Americans are planning on celebrating Christmas like it’s 2007.
Income peaked one year ago for many of the counties that are a part of the shale boom. This includes much of North and South Dakota, as well as parts of Texas, Nebraska, and Oklahoma. Income in Washington, D.C. and neighboring Arlington County also peaked then.
In 1999, a total of 1,623 counties had their households reach peak income. The majority of these counties are in the Midwest and Southeast.
The most southern part of California and parts of New England both peaked around 25 years ago.
Many states along the Rocky Mountains such as Wyoming and Montana had counties that peaked roughly 35 years ago.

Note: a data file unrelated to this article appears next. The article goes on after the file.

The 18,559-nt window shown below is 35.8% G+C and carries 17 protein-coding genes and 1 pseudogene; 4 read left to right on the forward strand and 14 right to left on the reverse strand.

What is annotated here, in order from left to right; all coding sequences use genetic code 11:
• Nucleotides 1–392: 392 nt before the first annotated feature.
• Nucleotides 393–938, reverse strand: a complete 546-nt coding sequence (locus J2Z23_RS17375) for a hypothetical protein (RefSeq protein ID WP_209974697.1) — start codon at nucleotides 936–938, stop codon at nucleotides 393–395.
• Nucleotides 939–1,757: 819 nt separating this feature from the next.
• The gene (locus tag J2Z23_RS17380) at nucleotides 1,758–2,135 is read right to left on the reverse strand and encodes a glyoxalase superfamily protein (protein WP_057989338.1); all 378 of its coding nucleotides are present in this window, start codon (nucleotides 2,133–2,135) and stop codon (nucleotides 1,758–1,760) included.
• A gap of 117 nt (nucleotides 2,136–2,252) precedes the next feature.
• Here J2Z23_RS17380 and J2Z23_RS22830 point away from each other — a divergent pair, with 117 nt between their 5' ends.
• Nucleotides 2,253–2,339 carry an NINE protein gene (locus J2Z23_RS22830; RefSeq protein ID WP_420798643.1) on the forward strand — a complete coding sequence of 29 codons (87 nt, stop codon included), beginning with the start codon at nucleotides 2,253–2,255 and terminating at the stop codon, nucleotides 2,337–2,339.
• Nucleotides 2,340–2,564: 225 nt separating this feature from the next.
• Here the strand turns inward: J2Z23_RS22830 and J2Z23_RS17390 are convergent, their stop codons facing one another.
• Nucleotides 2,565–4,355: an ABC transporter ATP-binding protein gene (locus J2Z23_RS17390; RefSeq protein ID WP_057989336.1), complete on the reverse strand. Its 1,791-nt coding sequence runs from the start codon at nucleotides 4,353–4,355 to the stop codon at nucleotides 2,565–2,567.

Household income peaked in upstate New York, the northern tip of California, and southern Nevada at the same time that humans were first landing on the moon in 1969.
But you won’t hear this reported on the mainstream news, will you?
They want us to think that happy days are here again.
The following chart comes from the Federal Reserve, and it shows that real median household income in the United States has been trending down since 1999…
Americans should be having smaller Christmases instead of bigger ones, but that doesn’t fit the image of who we still think that we are.
-38 percent of all American workers made less than $20,000 last year.
-51 percent of all American workers made less than $30,000 last year.
-62 percent of all American workers made less than $40,000 last year.
-71 percent of all American workers made less than $50,000 last year.
Without a doubt, most American families should not be spending hundreds of dollars a year on Christmas gifts.
At these income levels, most American families are just barely surviving.
But once again this year, millions upon millions of Americans will flock to the malls and big box stores in a desperate attempt to make themselves happy.